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The Windmill - The Continuation CD (album) cover


The Windmill


Heavy Prog

3.92 | 230 ratings

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Mellotron Storm
Prog Reviewer
3 stars THE WINDMILL are a six piece band out of Norway and this is their second release. Considering i'm the first collaborator to give this album less than 4 stars should give you cause to take my opinions with a grain of salt. It's a proggy album with sax and flute along with the usual instruments. I don't know, this recording just doesn't do a lot for me but having said that clearly many Prog fans love this album.

"The Continuation" is led by flute and piano early on before a full sound kicks in around a minute with drums and guitar leading the way before the flute returns. Some nice guitar over top after 2 minutes in this opening instrumental. "The Masque" opens with piano before flute and strummed guitar takes over as the vocals join in. Synths come and go then we get a change before 5 minutes as it speeds up and becomes fuller sounding. I much prefer the tune up to this point with the vocals and mellow sound. Some aggressive organ runs come and go as the guitar solos. A flute solo before 7 minutes and I like the brief vocal melodies a minute later. The song continues to shift and change the rest of the way. "Not Alone" has spacey synths and a dark rhythm as the flute joins in. It's building as drums and more join in. It then settles back after 1 1/2 minutes to the original sound. Vocals arrive before 2 1/2 minutes as we get a ballad-like section here pretty much to the end.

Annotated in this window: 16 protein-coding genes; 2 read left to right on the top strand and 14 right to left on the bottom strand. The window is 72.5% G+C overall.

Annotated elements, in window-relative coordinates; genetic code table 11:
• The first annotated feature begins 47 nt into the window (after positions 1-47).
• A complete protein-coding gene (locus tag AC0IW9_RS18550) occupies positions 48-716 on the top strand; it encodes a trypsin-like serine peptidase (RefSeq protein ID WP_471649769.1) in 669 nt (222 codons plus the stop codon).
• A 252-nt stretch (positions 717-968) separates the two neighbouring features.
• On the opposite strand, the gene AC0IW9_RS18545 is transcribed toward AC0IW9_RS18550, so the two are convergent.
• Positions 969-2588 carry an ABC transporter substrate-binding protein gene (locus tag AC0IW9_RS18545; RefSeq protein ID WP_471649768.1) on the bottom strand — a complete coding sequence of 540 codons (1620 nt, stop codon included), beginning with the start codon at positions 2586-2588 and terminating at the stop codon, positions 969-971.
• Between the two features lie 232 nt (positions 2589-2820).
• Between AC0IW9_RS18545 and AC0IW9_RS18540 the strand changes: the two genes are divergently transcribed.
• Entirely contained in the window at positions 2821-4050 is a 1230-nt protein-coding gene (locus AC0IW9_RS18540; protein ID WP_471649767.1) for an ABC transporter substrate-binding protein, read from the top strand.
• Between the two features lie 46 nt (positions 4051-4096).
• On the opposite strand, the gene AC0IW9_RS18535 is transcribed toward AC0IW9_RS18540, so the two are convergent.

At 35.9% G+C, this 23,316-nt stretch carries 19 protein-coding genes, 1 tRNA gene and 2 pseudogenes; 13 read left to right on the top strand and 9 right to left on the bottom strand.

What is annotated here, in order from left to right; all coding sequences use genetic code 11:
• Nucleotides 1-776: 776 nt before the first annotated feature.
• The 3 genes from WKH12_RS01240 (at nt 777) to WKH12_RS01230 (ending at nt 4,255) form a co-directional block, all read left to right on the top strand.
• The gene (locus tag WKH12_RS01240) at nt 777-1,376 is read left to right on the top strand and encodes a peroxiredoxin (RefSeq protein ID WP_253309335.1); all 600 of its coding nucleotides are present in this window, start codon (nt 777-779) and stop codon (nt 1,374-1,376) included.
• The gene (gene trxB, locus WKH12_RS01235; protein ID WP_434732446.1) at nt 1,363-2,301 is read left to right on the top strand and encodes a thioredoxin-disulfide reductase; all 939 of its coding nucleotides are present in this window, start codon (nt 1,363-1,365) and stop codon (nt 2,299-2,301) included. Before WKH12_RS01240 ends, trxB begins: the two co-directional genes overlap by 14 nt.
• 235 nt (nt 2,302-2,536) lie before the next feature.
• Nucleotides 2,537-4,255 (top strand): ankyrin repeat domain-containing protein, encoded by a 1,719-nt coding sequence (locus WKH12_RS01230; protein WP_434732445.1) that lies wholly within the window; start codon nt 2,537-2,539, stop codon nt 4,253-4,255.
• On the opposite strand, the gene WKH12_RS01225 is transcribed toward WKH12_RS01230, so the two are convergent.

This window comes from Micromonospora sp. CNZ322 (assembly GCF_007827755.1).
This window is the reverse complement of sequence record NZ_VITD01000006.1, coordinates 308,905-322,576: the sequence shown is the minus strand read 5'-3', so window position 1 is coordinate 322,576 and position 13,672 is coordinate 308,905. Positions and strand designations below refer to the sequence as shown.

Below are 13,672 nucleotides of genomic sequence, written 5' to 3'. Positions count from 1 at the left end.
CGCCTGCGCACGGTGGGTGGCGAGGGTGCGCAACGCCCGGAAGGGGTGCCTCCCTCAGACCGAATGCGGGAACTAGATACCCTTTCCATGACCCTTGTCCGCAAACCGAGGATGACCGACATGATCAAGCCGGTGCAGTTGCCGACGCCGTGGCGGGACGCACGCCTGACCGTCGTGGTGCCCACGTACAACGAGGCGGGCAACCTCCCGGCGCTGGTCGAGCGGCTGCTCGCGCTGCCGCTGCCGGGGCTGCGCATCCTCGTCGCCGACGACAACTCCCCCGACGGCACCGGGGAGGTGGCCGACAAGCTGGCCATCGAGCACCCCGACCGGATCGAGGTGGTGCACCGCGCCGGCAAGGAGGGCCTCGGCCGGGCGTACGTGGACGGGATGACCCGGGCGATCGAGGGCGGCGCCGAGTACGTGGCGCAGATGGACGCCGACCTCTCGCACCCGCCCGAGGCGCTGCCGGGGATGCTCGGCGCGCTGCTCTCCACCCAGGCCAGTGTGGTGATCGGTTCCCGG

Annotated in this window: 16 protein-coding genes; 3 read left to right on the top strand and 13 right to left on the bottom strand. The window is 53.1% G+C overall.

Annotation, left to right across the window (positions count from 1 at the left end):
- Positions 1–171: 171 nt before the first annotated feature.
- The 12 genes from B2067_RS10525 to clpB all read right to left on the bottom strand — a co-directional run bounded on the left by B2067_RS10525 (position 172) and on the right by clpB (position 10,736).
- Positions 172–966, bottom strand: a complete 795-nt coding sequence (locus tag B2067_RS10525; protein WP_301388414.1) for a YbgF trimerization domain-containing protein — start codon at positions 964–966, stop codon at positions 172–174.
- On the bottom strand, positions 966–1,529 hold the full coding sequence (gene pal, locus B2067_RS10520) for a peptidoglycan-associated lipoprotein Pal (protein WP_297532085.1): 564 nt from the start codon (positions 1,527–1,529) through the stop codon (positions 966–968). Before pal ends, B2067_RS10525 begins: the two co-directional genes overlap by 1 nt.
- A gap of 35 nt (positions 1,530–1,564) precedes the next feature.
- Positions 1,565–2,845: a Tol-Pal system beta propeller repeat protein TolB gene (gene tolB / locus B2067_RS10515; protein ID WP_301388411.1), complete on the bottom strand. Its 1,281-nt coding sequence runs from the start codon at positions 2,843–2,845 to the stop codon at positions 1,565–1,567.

"Giant Prize" is one I don't like even a tiny bit as we get this Reggae beat with vocals. "The Gamer" is the closing epic at almost 25 minutes in length. Some nice soaring guitar, spacey synths and drums lead early on before a calm arrives with piano only after 1 1/2 minutes. Vocals will follow and it stays laid back. Relaxing guitar after 6 minutes and it will go on and on then the vocals return before 9 minutes. It turns more powerful 12 minutes in and the vocals that follow are more passionate as well. A lighter almost humerous instrumental section follows then it turns heavier after 18 minutes before settling back with vocals to the end.

This just doesn't grab me for some reason but I appear to be in the minority with that opinion.

Mellotron Storm | 3/5 |


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